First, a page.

Divorce is a process in which marriage is ended in the eyes of the law; after a couple divorces, they are no longer married.
Systems of law may have two sorts of divorceEdit
The laws are different in every country, but usually there are two ways reasons for a divorce in law, because of a bad act by one person and divorce with no bad act. In some countries it is important who did the bad act. This may have an effect on decisions about the money and property of the two people. Normally a divorce comes in force some time after the decision of approval.
Divorce with no bad doingEdit
Under this system, divorce is possible with no argument about a bad act by one of the married people. In some countries it is enough to make a statement that the relation is broken and it is not possible for it to be fixed. This is true in the United States for example. It is not necessary to say that one of the married people was responsible. The system lets two married people make a request together or only one.
Divorce with facts in support of a bad deed by one personEdit
In most systems of law it is necessary to give facts about a bad act by one married person to get a divorce. The person may give arguments against the decision. Examples of this sort of reason for a divorce are:
- One person did violent or unsafe acts against the other person or their sons or daughters
- addiction (where the person is dependent on a substance)
- crimes or support for crimes by other people
- the other person was untrue
- the other person got married a second time
- the other person went far from the family with no reason
Different ways of getting a divorceEdit
In some systems it is possible to get a quick divorce with simple rules. The important questions then are:
- Were they married for a short time? (normally less than 5 years)
- Do they have sons or daughters? If yes, is there an agreement about who is responsible for them?
- Do the people have a house or land?
- Does their common property have a low value in money?
- Does the separate property of the two persons have a low value?
Divorce with no argumentEdit
About 95% of divorces in the United States are without argument because the two people are able to come to an agreement about the property, their sons and daughters, and other questions. The agreement may be made with the help of lawyers (experts on laws).
In some countries, there are special systems which give help to people. For example, they are able to go a hearing with a judge but no lawyers. Lawyers may have discussions with the people to make an agreement. In some systems, an expert with experience of divorces makes decisions in place of a judge. In Russia two people are able to get a divorce in the office where the government keeps records of births marriages and deaths. One person or the two married persons make the request and it will be given if:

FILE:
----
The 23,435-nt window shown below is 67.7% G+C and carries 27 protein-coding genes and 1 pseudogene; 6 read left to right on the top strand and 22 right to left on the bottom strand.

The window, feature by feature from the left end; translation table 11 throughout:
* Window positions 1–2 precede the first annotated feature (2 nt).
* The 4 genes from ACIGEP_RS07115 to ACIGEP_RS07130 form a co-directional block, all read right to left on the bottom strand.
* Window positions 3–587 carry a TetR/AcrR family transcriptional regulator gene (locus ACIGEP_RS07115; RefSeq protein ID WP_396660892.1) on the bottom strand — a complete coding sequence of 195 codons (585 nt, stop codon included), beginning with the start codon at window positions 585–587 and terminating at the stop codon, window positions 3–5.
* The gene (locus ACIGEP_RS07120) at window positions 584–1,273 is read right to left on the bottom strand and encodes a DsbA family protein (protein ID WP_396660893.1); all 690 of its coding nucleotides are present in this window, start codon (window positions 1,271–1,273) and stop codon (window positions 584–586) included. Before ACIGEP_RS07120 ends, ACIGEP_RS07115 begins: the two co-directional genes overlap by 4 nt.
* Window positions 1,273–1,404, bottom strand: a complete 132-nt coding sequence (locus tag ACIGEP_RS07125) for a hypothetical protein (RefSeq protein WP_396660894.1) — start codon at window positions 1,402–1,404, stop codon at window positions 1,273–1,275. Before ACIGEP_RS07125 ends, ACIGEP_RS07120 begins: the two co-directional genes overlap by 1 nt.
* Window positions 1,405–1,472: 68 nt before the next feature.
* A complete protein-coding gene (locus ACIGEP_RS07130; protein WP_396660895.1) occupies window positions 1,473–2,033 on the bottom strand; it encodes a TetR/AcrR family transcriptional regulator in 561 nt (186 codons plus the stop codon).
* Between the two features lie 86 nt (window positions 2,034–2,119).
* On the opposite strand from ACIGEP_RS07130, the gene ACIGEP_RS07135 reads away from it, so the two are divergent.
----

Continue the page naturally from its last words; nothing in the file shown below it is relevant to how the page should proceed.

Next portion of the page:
- they are in agreement about the divorce; and
- they do not have sons or daughters less than 18 years old.
Then, the office will give knowledge of the request to the other person. After this time, the other person has one month to make an argument in writing against the request. Then the office will put a stop to the request.
A divorce can be very stressful; some people become depressed or sad after a divorce. If there are children, the children may also feel sad when the parents are divorced. However, there are many resources that can help people who are divorcing, such as therapists, counsellors, books, and DVDs.
The biggest impact is always felt the children who are often force to grow up with only one parent. This reaches its climax when the one parent taking care of the child is forced to work all day and doesn't have time for the child. Children who have broken homes are twice as likely to drop out of high school dropout If the parents remarry, the children of their new husband or wife are their stepchildren. "Step-" can be put before any relation to show it is from another marriage. If there are children in the new marriage, children from a former marriage are called half-brothers or half-sisters, since they are "half" related.
People who are trapped in abusive relationships might divorce as a way of help.
Divorce in different culturesEdit
The law of divorce is different in every country. Only two countries have no law of divorce, The Philippines and The Vatican. In the Philippines, married people are not able to end their relation, but it is possible for them to say they were never married for example, because of an error. Most religions do not agree with the couples divorcing. Divorce in Australia follows the no-fault principle, which was established by the Family Law Act 1975. This means that the court does not need to know the reason for the divorce, just that the marriage has broken down irretrievably.
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